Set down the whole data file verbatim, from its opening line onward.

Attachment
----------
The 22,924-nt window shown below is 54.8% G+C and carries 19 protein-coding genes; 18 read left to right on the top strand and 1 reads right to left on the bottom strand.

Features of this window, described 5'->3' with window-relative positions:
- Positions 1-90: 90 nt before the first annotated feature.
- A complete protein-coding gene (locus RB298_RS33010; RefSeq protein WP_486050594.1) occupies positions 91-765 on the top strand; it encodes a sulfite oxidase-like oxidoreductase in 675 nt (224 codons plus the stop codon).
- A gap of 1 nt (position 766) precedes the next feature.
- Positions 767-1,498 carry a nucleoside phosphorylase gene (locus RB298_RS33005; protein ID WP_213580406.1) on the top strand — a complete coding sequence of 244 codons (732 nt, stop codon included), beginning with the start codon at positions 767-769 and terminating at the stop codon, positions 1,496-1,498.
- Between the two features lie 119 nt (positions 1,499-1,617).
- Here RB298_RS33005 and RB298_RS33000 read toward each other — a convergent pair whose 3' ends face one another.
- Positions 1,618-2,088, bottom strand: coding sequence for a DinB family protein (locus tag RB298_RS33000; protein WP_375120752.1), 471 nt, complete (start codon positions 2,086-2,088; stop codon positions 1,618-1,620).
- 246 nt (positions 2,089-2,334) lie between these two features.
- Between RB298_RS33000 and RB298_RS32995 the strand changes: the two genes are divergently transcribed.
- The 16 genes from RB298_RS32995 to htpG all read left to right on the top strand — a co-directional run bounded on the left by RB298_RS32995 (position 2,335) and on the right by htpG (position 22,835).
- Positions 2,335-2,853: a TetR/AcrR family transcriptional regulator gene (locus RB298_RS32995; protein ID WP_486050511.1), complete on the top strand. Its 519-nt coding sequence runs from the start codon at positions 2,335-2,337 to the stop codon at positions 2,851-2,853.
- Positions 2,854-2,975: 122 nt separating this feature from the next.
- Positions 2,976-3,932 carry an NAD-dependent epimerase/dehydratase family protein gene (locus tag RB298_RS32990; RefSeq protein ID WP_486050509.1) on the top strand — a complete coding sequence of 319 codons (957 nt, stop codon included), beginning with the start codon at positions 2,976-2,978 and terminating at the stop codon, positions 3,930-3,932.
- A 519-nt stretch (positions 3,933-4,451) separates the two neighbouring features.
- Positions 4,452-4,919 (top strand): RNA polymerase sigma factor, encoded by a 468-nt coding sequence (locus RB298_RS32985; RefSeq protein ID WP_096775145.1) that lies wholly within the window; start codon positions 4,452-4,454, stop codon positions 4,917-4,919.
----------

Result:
The 22,924-nt window shown below is 54.8% G+C and carries 19 protein-coding genes; 18 read left to right on the top strand and 1 reads right to left on the bottom strand.

Features of this window, described 5'->3' with window-relative positions:
- Positions 1-90: 90 nt before the first annotated feature.
- A complete protein-coding gene (locus RB298_RS33010; RefSeq protein WP_486050594.1) occupies positions 91-765 on the top strand; it encodes a sulfite oxidase-like oxidoreductase in 675 nt (224 codons plus the stop codon).
- A gap of 1 nt (position 766) precedes the next feature.
- Positions 767-1,498 carry a nucleoside phosphorylase gene (locus RB298_RS33005; protein ID WP_213580406.1) on the top strand — a complete coding sequence of 244 codons (732 nt, stop codon included), beginning with the start codon at positions 767-769 and terminating at the stop codon, positions 1,496-1,498.
- Between the two features lie 119 nt (positions 1,499-1,617).
- Here RB298_RS33005 and RB298_RS33000 read toward each other — a convergent pair whose 3' ends face one another.
- Positions 1,618-2,088, bottom strand: coding sequence for a DinB family protein (locus tag RB298_RS33000; protein WP_375120752.1), 471 nt, complete (start codon positions 2,086-2,088; stop codon positions 1,618-1,620).
- 246 nt (positions 2,089-2,334) lie between these two features.
- Between RB298_RS33000 and RB298_RS32995 the strand changes: the two genes are divergently transcribed.
- The 16 genes from RB298_RS32995 to htpG all read left to right on the top strand — a co-directional run bounded on the left by RB298_RS32995 (position 2,335) and on the right by htpG (position 22,835).
- Positions 2,335-2,853: a TetR/AcrR family transcriptional regulator gene (locus RB298_RS32995; protein ID WP_486050511.1), complete on the top strand. Its 519-nt coding sequence runs from the start codon at positions 2,335-2,337 to the stop codon at positions 2,851-2,853.
- Positions 2,854-2,975: 122 nt separating this feature from the next.
- Positions 2,976-3,932 carry an NAD-dependent epimerase/dehydratase family protein gene (locus tag RB298_RS32990; RefSeq protein ID WP_486050509.1) on the top strand — a complete coding sequence of 319 codons (957 nt, stop codon included), beginning with the start codon at positions 2,976-2,978 and terminating at the stop codon, positions 3,930-3,932.
- A 519-nt stretch (positions 3,933-4,451) separates the two neighbouring features.
- Positions 4,452-4,919 (top strand): RNA polymerase sigma factor, encoded by a 468-nt coding sequence (locus RB298_RS32985; RefSeq protein ID WP_096775145.1) that lies wholly within the window; start codon positions 4,452-4,454, stop codon positions 4,917-4,919.